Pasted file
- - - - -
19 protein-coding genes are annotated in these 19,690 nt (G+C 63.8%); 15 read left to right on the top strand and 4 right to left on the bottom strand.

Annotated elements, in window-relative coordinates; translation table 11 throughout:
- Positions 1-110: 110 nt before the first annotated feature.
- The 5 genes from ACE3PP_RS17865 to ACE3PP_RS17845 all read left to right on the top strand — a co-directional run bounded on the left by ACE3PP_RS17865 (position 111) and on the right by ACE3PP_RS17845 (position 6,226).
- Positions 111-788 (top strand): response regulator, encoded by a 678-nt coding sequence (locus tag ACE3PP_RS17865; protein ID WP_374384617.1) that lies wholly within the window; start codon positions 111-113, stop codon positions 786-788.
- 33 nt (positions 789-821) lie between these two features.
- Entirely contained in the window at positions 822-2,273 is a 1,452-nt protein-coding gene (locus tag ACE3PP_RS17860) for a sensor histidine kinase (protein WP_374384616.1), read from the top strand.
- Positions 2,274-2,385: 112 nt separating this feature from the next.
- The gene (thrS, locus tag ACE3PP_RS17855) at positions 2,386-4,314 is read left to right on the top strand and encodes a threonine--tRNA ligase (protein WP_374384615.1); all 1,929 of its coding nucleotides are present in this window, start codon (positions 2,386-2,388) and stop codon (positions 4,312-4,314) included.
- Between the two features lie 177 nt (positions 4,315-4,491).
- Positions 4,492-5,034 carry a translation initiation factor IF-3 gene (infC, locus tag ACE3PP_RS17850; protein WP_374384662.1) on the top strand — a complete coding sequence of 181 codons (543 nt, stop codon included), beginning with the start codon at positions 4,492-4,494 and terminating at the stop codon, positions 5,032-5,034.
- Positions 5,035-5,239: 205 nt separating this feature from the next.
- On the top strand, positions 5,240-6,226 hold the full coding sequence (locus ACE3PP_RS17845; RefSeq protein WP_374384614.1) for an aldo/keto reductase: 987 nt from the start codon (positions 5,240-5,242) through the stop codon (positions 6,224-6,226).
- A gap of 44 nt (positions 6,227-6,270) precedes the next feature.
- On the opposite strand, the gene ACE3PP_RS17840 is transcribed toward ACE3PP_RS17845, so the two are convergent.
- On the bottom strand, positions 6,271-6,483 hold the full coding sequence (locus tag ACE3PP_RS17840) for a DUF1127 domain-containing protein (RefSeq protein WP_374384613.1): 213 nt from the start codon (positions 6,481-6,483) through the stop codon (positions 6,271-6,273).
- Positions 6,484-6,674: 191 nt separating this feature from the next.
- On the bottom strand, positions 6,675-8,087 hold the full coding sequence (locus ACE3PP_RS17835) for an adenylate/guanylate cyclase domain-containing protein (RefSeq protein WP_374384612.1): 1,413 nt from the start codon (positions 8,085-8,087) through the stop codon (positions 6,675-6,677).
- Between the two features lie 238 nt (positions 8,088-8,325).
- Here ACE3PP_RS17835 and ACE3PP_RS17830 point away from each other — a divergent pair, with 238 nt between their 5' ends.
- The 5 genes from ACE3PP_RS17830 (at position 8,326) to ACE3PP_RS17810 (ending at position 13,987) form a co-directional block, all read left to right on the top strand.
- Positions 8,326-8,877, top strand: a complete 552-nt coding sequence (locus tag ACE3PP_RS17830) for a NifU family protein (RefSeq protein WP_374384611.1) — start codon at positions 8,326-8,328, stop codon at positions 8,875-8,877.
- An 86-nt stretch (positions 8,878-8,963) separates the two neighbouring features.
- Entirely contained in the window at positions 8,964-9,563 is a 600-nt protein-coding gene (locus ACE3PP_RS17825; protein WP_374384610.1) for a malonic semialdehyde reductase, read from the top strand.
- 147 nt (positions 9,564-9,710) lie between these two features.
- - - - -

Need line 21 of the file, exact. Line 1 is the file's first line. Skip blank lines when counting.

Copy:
- The 5 genes from ACE3PP_RS17830 (at position 8,326) to ACE3PP_RS17810 (ending at position 13,987) form a co-directional block, all read left to right on the top strand.